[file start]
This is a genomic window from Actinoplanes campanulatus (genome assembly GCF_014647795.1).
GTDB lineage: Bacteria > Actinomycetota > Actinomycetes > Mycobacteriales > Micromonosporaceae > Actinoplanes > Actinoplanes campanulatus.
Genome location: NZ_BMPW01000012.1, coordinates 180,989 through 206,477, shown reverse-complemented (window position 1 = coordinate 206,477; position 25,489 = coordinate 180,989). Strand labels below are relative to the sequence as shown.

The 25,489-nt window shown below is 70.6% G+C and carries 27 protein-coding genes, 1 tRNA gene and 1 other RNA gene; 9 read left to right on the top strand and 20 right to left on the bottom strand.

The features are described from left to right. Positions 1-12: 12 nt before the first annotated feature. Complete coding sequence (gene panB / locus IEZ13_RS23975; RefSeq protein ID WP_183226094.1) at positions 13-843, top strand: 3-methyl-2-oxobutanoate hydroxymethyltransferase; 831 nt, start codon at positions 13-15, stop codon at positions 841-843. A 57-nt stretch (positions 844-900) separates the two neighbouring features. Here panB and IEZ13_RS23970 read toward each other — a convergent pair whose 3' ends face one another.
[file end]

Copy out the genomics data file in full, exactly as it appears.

This is a genomic window from Actinoplanes campanulatus (genome assembly GCF_014647795.1).
GTDB lineage: Bacteria > Actinomycetota > Actinomycetes > Mycobacteriales > Micromonosporaceae > Actinoplanes > Actinoplanes campanulatus.
Genome location: NZ_BMPW01000012.1, coordinates 180,989 through 206,477, shown reverse-complemented (window position 1 = coordinate 206,477; position 25,489 = coordinate 180,989). Strand labels below are relative to the sequence as shown.

The 25,489-nt window shown below is 70.6% G+C and carries 27 protein-coding genes, 1 tRNA gene and 1 other RNA gene; 9 read left to right on the top strand and 20 right to left on the bottom strand.

The features are described from left to right. Positions 1-12: 12 nt before the first annotated feature. Complete coding sequence (gene panB / locus IEZ13_RS23975; RefSeq protein ID WP_183226094.1) at positions 13-843, top strand: 3-methyl-2-oxobutanoate hydroxymethyltransferase; 831 nt, start codon at positions 13-15, stop codon at positions 841-843. A 57-nt stretch (positions 844-900) separates the two neighbouring features. Here panB and IEZ13_RS23970 read toward each other — a convergent pair whose 3' ends face one another.